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Originally appearing in Volume V12, Page 123 of the 1911 Encyclopedia Britannica.
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SERGY NIKOLAEVICH GLINKA (1774-1847), Russian author, the elder brother of Fedor N. Glinka, was born at Smolensk in 1774. In 1796 he entered the Russian army, but after three years' service retired with the rank of major. He afterwards employed himself in the education of youth and in literary pursuits, first in the Ukraine, and subsequently at Moscow, where he died in 1847. His poems are spirited and patriotic; he wrote also several dramatic pieces,; and translated Young's Night Thoughts. Among his numerous prose works the most important from an historical point of view are: Russkoe Chtenie (Russian Reading : Historical Memorials of Russia in the 28th and zgth Centuries) (2 vols., 1845) ; Istoriya Rossii, &c. (History of Russia for the use of Youth) (to vols., 1817-1819, 2nd ed. 1822, 3rd ed. 1824); Istoriya Armyan, &c. (History of the Migration of the Armenians of Azerbijan from Turkey to Russia) (1831); and his contributions to the Russky Vyestnik (Russian Messenger), a monthly periodical, edited by him from 1808 to 1820. GLOBE-FISH, or SEA-HEDGEHOG, the names by which some sea-fishes are known, which have the remarkable faculty of inflating their stomachs with air. They belong to the families Diodontidae and Tetrodontidae. Their jaws resemble the sharp beak of a parrot, the bones and teeth being coalesced into one mass with a sharp edge. In the Diodonts there is no mesial division of the jaws, whilst in the Tetrodonts such a division exists, so that they appear to have two teeth above and two below. By means of these jaws they are able to break off branches of corals, and to masticate other hard substances on which they feed. Usually they are of a short, thick, cylindrical shape, with powerful fins (fig. O., Their body is covered with thick skin, without scales, but provided with variously formed spines, the size and extent of which vary in the different species. When they inflate their capacious stomachs with air, they assume a globular. form, and the spines protrude, forming a more or less formidable defensive armour (fig. 2). A fish thus blown out deleterious qualities to other fish. They are most numerous between the tropics and in the seas contiguous to them, but a few species live in large rivers, as, for instance, the Tetrodon fahaka, a fish well known to all travellers on the Nile. Nearly too different species are known.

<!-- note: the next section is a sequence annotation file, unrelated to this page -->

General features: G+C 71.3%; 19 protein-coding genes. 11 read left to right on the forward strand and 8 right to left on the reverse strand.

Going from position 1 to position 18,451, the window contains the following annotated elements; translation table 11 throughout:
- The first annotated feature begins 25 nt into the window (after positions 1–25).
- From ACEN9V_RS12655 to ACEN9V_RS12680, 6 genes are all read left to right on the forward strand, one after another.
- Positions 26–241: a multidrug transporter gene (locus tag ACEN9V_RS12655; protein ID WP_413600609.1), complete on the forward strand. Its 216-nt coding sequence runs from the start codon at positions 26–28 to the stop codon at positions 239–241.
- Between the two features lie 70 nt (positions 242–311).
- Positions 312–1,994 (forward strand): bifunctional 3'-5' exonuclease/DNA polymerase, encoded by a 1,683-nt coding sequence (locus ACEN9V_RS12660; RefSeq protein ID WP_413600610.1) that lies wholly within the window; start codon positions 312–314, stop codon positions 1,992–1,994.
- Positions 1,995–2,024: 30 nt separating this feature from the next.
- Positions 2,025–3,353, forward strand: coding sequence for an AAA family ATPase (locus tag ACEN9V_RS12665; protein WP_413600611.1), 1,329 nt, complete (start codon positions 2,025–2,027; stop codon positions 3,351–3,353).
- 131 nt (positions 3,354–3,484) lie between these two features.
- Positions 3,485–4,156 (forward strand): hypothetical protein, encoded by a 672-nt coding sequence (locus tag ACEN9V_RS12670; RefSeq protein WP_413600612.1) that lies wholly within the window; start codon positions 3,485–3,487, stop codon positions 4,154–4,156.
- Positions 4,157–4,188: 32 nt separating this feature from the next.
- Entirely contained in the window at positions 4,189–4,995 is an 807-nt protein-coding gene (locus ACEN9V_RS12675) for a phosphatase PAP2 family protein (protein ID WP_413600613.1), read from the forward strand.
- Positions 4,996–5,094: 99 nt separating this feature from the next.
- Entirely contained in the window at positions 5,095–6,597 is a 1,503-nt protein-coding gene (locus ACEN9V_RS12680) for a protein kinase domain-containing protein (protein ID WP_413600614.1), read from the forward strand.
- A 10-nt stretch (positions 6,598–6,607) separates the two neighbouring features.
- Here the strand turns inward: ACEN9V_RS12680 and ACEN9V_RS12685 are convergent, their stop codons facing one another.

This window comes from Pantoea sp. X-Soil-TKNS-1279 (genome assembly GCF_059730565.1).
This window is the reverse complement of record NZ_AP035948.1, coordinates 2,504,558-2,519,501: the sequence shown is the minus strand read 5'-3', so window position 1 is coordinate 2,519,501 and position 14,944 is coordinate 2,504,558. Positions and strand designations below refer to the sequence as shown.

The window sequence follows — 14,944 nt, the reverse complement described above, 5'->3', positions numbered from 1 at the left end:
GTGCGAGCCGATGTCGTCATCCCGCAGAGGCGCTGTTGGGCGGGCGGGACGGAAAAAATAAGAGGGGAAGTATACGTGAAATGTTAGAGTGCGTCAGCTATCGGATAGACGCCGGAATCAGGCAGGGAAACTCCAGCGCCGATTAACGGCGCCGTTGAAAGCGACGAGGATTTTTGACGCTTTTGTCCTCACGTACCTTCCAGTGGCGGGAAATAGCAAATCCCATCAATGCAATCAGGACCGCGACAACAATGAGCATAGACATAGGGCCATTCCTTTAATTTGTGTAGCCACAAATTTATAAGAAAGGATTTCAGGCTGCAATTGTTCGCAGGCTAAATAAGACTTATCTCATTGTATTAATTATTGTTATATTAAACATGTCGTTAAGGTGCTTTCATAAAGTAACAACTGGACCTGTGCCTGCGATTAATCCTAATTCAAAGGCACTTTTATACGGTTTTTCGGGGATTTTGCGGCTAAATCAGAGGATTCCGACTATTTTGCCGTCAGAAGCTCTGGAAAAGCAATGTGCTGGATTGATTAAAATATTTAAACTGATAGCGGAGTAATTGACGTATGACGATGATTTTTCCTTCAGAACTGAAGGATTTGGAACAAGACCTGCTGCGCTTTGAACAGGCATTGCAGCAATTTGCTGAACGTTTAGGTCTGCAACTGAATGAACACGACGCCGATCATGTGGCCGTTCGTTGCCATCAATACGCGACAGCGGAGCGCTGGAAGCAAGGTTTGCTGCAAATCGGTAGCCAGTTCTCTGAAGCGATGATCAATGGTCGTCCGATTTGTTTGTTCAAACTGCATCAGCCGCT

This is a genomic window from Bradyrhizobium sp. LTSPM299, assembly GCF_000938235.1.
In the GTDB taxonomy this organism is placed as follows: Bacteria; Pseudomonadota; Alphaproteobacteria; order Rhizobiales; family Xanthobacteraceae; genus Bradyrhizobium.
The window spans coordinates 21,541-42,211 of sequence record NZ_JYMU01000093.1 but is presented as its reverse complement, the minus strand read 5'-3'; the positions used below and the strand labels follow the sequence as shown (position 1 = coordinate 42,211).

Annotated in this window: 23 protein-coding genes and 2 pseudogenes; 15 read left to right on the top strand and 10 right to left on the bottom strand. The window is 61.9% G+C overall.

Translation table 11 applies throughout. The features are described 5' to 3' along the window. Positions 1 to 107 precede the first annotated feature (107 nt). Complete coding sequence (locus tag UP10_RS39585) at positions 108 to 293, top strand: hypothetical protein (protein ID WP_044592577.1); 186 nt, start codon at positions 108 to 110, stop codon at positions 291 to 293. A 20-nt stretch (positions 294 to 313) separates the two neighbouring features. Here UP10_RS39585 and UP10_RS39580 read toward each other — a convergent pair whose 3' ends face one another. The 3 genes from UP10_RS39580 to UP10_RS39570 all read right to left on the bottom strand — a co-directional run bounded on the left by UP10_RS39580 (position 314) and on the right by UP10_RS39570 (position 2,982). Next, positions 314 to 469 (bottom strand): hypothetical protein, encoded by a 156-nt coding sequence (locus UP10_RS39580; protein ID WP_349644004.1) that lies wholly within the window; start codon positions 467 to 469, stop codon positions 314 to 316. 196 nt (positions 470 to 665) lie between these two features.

End of Article: SERGY NIKOLAEVICH GLINKA (1774-1847)

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